New Delhi EPG meeting to enter substantive agendaEminent Persons Group has mandate to look into political relations, government-to-government ties, development cooperation, economic exchanges and cultural relations
The second meeting of the Eminent Persons Group on Nepal-India relations to be held in New Delhi in the first week of October is said to take up “substantive” agenda.
The Indian side has proposed to host the second meeting on October 4 and 5 in the Indian capital. The first meeting held in Kathmandu in July set the tone for the mechanism formed to review Nepal-India relations in its entirety. It outlined the work plan, agenda and the future roadmap. In Delhi, members from both the countries will table their respective agendas and prepare a common position on the issues the EPG is mandated to discuss.
As the top agenda, both the sides will start reviewing the past agreements and come up with a common position as to how to make them timely and relevant, said a Nepali member of the EPG. The third meeting of the EPG in Kathmandu would take some concrete steps.
“We hope the upcoming meeting in New Delhi will be a way forward,” said Bhekh Bahadur Thapa, the EPG co-chair and member of the Nepali side. There was enormous zeal on both sides to take bilateral ties to a new height, he added.
While the Nepali side focuses on reviewing the Nepal-India Peace and Friendship Treaty of 1950 and taking immediate measures for trust-building, the Indian members looked keen to explore broader areas for specific programmes. The Indian EPG members want to discuss economic cooperation through connectivity, infrastructure, energy, trade and commerce, and information and communications instead.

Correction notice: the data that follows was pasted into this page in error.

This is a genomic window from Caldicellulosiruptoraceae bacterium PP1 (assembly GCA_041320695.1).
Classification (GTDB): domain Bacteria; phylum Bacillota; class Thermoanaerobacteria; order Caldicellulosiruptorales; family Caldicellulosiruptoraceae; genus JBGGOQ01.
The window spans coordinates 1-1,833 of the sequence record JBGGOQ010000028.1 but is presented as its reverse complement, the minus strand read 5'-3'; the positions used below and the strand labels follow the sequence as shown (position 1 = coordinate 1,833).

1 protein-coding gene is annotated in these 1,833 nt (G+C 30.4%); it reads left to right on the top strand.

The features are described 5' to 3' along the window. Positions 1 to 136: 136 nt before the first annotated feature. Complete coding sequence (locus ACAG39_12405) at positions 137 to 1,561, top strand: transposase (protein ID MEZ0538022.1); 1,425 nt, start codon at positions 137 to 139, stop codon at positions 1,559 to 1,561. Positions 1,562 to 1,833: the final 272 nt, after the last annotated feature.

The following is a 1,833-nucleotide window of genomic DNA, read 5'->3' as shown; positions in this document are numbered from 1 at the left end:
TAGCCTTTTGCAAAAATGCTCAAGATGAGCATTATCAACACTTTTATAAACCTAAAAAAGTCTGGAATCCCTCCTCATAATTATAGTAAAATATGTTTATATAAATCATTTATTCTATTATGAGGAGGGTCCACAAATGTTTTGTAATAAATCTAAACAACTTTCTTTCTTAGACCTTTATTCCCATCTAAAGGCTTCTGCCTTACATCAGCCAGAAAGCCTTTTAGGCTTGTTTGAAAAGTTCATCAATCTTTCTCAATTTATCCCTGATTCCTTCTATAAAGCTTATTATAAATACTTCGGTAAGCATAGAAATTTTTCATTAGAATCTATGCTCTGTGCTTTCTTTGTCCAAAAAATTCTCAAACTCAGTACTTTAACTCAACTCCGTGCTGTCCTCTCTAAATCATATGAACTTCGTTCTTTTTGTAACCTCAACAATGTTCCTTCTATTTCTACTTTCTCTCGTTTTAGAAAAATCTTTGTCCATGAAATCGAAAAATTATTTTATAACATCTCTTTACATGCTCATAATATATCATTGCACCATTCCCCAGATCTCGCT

The EPG aims to review bilateral ties from independent, non-governmental perspectives and suggest measures to further expand and consolidate the close and multifaceted relations between the two countries.
The Peace and Friendship Treaty states at the outset that “the two governments agree mutually to acknowledge and respect the complete sovereignty, territorial integrity and independence of each other” but some of its articles have been criticised by many, who say the treaty is not only outdated but irrelevant in the changed context.
Though the Nepali side made a pitch for “revision of the treaties”, it did face slight criticism for “failing to come up with the specifics”.
The eight-member group has been entrusted with the responsibility of putting together a mutually agreed document within two years to suggest ways to strengthen bilateral ties in view of evolving regional dynamics and the world order. The EPG has the mandate to look into five broad areas of the Nepal-India ties—political relations, government-to-government ties, development cooperation, economic exchanges and social and cultural relations.